which is indeed the equivalent of the identity \((x+y)^2 = x^2 + y^2 + 2xy\). Importantly, if the two random variables \(X\) and \(Y\) are independent, the variance of the sum equals the sum of the variances, \(\text{Var}(X+Y) = \text{Var}(X) + \text{Var}(Y)\). This also shows that for \(N\) independent and identically distributed random variables \(X_1, \ldots, X_N\), we have that

\[ \text{Var}\left\{ \frac{X_1 + \ldots + X_N}{N} \right\} \; = \; \frac{\text{Var}(X)}{N}. \]

## Random Vectors

A random vector is a vector of random variables. For a random vector \(\mathbf{X}\) in \(\mathbb{R}^d\), the mean of \(\mu = \mathbf{X} \ in \mathbb{R}^d\) is a vector in \(\mathbb{R}^d\), each component of which is the mean of one of its \(d\) components. The covariance matrix, \(\Sigma \in \mathbb{R}^{d,d}\), of \(\mathbf{X}\) is a \(d \times d\) matrix defined by

\[ \Sigma_{ij} = \text{Cov}(X_i, X_j) = \mathbb{E}[(X_i - \mu_{X_i}) \, (X_j - \mu_{X_j})] \]

where \(X_i\) and \(X_j\) are the \(i\)-th and \(j\)-th components of \(\mathbf{X}\), respectively. Each element \(\Sigma_{ij}\) represents the covariance between the \(i\)-th and \(j\)-th components of the vector \(\mathbf{X}\). If the components are independent, the covariance matrix is diagonal. Furthermore, the covariance matrix, when it exists, is always a symmetric and positive semi-definite matrix.

## Gaussian distributions

The Gaussian distribution, also known as the normal distribution, holds a central place in statistics, probability, and applied mathematics due to several key reasons. Firstly, its mathematical properties are well-understood and conducive to analytical work. Secondly, the Central Limit Theorem states that the sum of a large number of independent, identically distributed variables will approximately follow a Gaussian distribution, regardless of the original distribution. This makes it a fundamental tool for inferential statistics. Furthermore, Gaussian distributions arise naturally in numerous contexts due to random noise and errors often tending to distribute normally. Lastly, since Gaussian distributions are extremely tractable, its properties allow for convenient modeling in various fields.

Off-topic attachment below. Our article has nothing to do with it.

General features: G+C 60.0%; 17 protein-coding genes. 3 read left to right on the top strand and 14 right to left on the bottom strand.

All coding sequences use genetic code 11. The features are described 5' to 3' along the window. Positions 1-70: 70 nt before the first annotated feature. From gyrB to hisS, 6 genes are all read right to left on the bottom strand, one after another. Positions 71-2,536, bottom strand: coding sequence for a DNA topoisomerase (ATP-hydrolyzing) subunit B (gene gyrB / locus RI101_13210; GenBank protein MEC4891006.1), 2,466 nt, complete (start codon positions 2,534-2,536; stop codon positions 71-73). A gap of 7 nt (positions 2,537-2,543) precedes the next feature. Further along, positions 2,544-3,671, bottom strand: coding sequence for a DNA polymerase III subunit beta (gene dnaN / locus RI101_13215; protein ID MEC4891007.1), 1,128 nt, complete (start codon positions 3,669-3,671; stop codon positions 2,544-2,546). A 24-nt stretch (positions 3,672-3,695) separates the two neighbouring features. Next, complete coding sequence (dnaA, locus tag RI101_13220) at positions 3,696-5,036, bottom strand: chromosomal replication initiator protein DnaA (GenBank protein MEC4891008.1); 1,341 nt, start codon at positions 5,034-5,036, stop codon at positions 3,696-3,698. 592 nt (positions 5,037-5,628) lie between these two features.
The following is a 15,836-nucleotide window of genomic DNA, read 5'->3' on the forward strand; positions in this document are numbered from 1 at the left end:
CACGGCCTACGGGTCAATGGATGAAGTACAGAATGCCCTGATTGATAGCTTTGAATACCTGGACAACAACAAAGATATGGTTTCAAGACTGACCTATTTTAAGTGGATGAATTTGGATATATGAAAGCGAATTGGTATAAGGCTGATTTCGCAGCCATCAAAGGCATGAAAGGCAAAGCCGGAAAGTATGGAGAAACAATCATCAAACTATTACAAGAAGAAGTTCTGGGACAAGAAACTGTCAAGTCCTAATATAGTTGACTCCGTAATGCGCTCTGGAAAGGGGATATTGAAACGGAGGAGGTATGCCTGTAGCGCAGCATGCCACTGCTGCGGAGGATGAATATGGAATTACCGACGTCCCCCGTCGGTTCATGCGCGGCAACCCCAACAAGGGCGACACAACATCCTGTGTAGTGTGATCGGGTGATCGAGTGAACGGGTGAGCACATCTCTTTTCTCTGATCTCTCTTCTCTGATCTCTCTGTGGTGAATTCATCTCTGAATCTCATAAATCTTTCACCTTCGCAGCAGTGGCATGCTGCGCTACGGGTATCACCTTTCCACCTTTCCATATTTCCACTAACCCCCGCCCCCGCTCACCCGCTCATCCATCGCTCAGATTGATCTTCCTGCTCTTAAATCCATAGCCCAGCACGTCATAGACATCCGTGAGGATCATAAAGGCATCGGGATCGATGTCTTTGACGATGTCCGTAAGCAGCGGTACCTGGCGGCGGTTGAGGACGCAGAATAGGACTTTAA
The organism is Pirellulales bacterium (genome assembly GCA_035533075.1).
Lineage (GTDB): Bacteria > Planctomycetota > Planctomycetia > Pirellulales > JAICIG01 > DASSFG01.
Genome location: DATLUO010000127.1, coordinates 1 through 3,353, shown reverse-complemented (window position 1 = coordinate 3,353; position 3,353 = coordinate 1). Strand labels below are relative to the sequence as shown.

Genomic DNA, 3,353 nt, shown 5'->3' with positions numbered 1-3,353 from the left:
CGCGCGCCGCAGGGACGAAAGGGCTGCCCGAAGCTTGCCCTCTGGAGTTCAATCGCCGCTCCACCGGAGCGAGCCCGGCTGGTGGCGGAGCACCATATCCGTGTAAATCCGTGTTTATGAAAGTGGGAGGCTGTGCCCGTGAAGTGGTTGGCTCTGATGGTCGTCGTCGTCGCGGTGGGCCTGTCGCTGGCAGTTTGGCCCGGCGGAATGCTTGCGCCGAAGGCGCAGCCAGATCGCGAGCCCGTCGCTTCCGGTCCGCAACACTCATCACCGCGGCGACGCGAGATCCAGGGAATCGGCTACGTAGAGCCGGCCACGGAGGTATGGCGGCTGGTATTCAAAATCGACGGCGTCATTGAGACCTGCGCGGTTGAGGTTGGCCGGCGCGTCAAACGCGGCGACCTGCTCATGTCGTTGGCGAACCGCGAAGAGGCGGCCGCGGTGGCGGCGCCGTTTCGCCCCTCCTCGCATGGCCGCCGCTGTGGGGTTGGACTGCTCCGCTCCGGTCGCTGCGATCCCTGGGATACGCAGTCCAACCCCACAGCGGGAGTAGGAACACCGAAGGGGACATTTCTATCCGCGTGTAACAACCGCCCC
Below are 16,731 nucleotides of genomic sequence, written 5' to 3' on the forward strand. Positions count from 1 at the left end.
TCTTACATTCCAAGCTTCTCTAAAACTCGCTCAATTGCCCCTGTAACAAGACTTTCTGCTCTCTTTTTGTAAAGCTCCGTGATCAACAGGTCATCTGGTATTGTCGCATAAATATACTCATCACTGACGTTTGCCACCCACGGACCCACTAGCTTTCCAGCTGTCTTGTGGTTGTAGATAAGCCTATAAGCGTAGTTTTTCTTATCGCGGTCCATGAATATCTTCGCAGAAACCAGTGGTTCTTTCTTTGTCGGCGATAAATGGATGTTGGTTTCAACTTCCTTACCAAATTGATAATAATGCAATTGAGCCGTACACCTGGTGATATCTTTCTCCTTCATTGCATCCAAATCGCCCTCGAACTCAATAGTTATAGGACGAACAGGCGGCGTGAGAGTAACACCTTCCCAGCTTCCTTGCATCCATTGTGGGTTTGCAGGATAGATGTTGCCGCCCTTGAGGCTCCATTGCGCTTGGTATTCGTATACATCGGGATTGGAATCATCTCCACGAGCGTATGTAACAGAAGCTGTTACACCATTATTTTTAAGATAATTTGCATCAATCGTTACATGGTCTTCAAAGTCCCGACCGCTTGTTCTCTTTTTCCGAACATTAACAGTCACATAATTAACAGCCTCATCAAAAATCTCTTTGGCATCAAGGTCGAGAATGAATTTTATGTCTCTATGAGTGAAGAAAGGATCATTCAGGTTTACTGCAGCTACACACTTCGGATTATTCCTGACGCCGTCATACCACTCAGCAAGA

### Univariate case:

A univariate Gaussian (or normal) distribution for a random variable \(X\) is characterized by its mean \(\mu\) and variance \(\sigma^2\). Its probability density function is given by

\[ f(x) = \frac{1}{\sqrt{2\pi\sigma^2}} \exp\left\{ -\frac{(x - \mu)^2}{2\sigma^2}\right\} \]

The constant \(1/\sqrt{2\pi\sigma^2}\) is often written as \(1/\mathcal{Z}\) where \(\mathcal{Z} = \sqrt{2\pi\sigma^2}\) is referred to as the “normalization factor”. It ensures that the density \(f(x)\) integrates to one.

### Multivariate case:

A multivariate Gaussian distribution for a random vector \(\mathbf{X}\) in \(\mathbb{R}^n\) is characterized by a mean vector \(\boldsymbol{\mu}\) and a covariance matrix \(\Sigma\). Its probability density function is

\[ f(\mathbf{x}) = \frac{1}{\sqrt{(2\pi)^n |\Sigma|}} \exp\left\{ -\frac{1}{2} \langle (\mathbf{x} - \boldsymbol{\mu}), \Sigma^{-1} (\mathbf{x} - \boldsymbol{\mu})\rangle \right\} \]

and \(|\Sigma|\) is the determinant of the covariance matrix \(\Sigma\). Crucially, the **inverse** of the covariance matrix is inside the dot product \(\langle (\mathbf{x} - \boldsymbol{\mu}), \Sigma^{-1} (\mathbf{x} - \boldsymbol{\mu})\rangle\). In general, zero correlation between variables does not imply their independence. However, this principle has a notable exception in the case of Gaussian distributions. If two vectors \(X,Y\) are such that \((X,Y)\) is a Gaussian vector, then zero correlation implies independence. Note that, it is still possible that \(X\) and \(Y\) are both Gaussian vectors with zero correlation and yet are not independent; this may happen with the joint vector \((X,Y)\) is not Gaussian (although both \(X\) and \(Y\) are).